Mel C’s ‘The Sporty One’ Book Revelations: Victoria’s Exit, Spice Girls Feuds
Slam it to the left! Melanie Chisholm spilled all about her ups and downs as Sporty Spice in her memoir.
“I was the tidy one and would go around cleaning up after the others,” Chisholm, 48, recalled about her relationships with each of the Spice Girls in her book, The Sporty One: My Life as a Spice Girl, which hit bookshelves on Tuesday, September 27. “Geri [Halliwell] was the designated driver because I couldn’t drive, Mel B [Melanie Brown] didn’t own a car. Victoria [Beckham] did have a new Renault Clio (always the posh one) and I sometimes got in with her, but Geri’s battered Fiat Uno is the Spicemobile I remember travelling in the most.”
The group, which was rounded out by Emma Bunton, was formed in 1994. Their rise was fast and intense, with the singers parting ways for the first time in 1998.
In the early days, the bandmates — who were known as Sporty Spice (Chisolm), Posh Spice (Beckham), Ginger Spice (Halliwell), Scary Spice (Brown) and Baby Spice (Bunton) — bonded over their fame.
“We loved going to Windsor at the weekends (once again taking our lives into our hands as Geri bombed along the M4). Often, Victoria would go home on a Friday night to see her boyfriend at the time, and Emma would head back to her mum in Finchley too,” Chisholm wrote. “But Geri, Mel B and I would drive over to Windsor on a Saturday where, for the very first time I had ‘posh’ ice cream; Häagen-Dazs had a store there and I ordered my inaugural Cookies & Cream. What a revelation!”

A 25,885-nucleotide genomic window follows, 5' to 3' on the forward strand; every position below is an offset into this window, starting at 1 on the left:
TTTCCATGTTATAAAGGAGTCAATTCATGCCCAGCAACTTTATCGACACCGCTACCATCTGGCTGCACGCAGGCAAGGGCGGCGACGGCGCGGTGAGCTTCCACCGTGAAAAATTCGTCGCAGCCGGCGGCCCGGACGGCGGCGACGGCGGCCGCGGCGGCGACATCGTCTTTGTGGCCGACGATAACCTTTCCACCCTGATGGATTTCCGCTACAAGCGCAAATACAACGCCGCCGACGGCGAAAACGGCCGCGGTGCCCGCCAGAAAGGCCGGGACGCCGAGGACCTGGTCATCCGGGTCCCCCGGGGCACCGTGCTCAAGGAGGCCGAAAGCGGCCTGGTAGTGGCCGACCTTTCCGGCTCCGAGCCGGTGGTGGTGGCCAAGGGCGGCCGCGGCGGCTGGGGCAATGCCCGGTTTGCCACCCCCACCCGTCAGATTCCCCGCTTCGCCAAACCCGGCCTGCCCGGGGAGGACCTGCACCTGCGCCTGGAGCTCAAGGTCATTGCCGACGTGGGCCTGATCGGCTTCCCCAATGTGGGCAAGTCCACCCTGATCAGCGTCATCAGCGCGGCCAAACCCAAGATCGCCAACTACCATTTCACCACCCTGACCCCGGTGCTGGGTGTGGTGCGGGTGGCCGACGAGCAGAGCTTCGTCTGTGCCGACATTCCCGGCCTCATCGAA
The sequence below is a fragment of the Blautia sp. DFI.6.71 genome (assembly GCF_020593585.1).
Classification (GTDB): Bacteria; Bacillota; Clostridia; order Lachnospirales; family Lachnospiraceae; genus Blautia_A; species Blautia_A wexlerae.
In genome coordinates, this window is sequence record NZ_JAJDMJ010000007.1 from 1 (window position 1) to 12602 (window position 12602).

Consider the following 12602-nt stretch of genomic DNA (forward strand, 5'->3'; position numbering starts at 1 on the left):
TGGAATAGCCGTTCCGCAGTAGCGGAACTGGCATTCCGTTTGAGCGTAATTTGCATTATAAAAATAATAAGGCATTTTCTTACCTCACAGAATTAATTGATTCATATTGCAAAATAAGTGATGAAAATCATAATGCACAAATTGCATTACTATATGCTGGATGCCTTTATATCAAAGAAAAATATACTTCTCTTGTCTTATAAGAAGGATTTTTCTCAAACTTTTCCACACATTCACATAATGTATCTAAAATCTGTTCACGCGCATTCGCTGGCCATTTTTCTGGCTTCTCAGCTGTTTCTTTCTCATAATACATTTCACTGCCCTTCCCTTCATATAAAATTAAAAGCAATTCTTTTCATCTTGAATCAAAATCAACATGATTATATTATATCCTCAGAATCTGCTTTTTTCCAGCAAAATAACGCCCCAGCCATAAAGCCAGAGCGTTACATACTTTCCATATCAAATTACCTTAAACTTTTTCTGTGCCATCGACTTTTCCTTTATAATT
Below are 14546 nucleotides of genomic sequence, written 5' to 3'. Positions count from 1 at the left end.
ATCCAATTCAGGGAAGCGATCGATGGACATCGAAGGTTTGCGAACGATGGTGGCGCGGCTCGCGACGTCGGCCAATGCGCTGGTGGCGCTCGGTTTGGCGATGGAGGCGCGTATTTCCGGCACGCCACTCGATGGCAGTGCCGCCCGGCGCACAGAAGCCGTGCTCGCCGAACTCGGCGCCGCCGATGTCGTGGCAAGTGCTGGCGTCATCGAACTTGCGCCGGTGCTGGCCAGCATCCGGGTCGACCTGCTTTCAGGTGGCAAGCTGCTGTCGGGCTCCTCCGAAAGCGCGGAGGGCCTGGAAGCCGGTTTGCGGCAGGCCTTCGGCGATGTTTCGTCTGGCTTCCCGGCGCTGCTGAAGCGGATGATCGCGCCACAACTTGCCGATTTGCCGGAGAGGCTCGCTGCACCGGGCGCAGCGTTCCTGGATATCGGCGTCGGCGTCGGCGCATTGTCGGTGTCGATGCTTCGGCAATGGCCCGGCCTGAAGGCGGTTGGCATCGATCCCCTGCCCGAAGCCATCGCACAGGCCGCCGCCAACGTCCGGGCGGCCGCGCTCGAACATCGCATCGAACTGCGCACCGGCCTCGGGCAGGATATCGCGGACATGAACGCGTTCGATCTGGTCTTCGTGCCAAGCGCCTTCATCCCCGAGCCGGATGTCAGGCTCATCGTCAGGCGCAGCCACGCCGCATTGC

The musician, who shares daughter Scarlett, 13, with ex Thomas Starr, recalled thinking she and her bandmates were the “bee’s knees” when they started out. “When the five of us were together, we felt unstoppable,” she gushed.
Looking back, Chisholm revealed that she was “nervous” about becoming Sporty Spice. That perception shifted when she made her 1999 solo album, Northern Star.
“I realized that, well, I am Sporty Spice, she’s always in there. Two bars of ‘Wannabe’ and I’m jumping around like a knob. It’s not like I have to put on an act, it’s just there,” she revealed. “It was a huge weight lifted from me. After struggling to understand who I was throughout Northern Star, and beyond, I was now able to accept every aspect of myself.”
When the group reunited in 2007 for a world tour, as well as the 2012 Olympics and their 2019 tour (sans Beckham) — Chisholm finally understood how big the Spice Girls were to their fans.
“The main arc of our career was, pretty much, over and done in two years. ‘Wannabe’ came out July 1996, Geri left in May 1998 and shortly after that [it all ended],” she wrote. “Rather than us fading into the distance and becoming some sort of nostalgic memory, we somehow managed to outpace even newer, bigger bands with this tour. … I think that speaks volumes, that we have a fanbase comparable to today’s biggest bands.”
Scroll down for more of Chisholm’s revelations from The Sporty One: My Life as a Spice Girl: